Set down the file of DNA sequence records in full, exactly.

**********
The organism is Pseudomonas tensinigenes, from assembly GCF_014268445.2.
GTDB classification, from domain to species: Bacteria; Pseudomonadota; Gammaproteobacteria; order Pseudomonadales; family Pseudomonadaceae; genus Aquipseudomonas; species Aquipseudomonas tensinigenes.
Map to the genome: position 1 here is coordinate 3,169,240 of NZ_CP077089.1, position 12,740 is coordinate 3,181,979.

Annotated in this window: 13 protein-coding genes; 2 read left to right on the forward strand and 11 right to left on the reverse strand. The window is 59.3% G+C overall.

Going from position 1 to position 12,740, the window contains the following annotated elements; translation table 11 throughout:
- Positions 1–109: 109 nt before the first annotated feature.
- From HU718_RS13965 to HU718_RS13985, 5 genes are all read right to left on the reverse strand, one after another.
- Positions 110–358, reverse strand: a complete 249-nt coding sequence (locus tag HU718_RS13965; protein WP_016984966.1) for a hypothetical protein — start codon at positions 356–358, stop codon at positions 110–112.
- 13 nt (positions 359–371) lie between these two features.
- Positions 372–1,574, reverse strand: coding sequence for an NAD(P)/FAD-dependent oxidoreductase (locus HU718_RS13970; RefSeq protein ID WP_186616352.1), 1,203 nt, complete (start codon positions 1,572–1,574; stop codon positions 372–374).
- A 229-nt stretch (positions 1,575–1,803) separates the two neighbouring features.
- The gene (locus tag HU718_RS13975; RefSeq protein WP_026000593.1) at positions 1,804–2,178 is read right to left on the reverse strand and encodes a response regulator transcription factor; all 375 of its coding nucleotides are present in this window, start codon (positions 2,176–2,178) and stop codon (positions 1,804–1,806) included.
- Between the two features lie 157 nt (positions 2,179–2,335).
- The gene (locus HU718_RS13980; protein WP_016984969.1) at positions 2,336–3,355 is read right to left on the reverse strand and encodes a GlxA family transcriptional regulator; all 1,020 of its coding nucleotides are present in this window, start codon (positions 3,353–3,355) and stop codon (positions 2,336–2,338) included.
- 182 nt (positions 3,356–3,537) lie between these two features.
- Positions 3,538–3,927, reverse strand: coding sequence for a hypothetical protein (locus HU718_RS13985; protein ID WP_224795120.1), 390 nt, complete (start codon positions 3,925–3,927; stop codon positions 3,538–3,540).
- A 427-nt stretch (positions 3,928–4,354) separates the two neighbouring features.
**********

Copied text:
The organism is Pseudomonas tensinigenes, from assembly GCF_014268445.2.
GTDB classification, from domain to species: Bacteria; Pseudomonadota; Gammaproteobacteria; order Pseudomonadales; family Pseudomonadaceae; genus Aquipseudomonas; species Aquipseudomonas tensinigenes.
Map to the genome: position 1 here is coordinate 3,169,240 of NZ_CP077089.1, position 12,740 is coordinate 3,181,979.

Annotated in this window: 13 protein-coding genes; 2 read left to right on the forward strand and 11 right to left on the reverse strand. The window is 59.3% G+C overall.

Going from position 1 to position 12,740, the window contains the following annotated elements; translation table 11 throughout:
- Positions 1–109: 109 nt before the first annotated feature.
- From HU718_RS13965 to HU718_RS13985, 5 genes are all read right to left on the reverse strand, one after another.
- Positions 110–358, reverse strand: a complete 249-nt coding sequence (locus tag HU718_RS13965; protein WP_016984966.1) for a hypothetical protein — start codon at positions 356–358, stop codon at positions 110–112.
- 13 nt (positions 359–371) lie between these two features.
- Positions 372–1,574, reverse strand: coding sequence for an NAD(P)/FAD-dependent oxidoreductase (locus HU718_RS13970; RefSeq protein ID WP_186616352.1), 1,203 nt, complete (start codon positions 1,572–1,574; stop codon positions 372–374).
- A 229-nt stretch (positions 1,575–1,803) separates the two neighbouring features.
- The gene (locus tag HU718_RS13975; RefSeq protein WP_026000593.1) at positions 1,804–2,178 is read right to left on the reverse strand and encodes a response regulator transcription factor; all 375 of its coding nucleotides are present in this window, start codon (positions 2,176–2,178) and stop codon (positions 1,804–1,806) included.
- Between the two features lie 157 nt (positions 2,179–2,335).
- The gene (locus HU718_RS13980; protein WP_016984969.1) at positions 2,336–3,355 is read right to left on the reverse strand and encodes a GlxA family transcriptional regulator; all 1,020 of its coding nucleotides are present in this window, start codon (positions 3,353–3,355) and stop codon (positions 2,336–2,338) included.
- 182 nt (positions 3,356–3,537) lie between these two features.
- Positions 3,538–3,927, reverse strand: coding sequence for a hypothetical protein (locus HU718_RS13985; protein ID WP_224795120.1), 390 nt, complete (start codon positions 3,925–3,927; stop codon positions 3,538–3,540).
- A 427-nt stretch (positions 3,928–4,354) separates the two neighbouring features.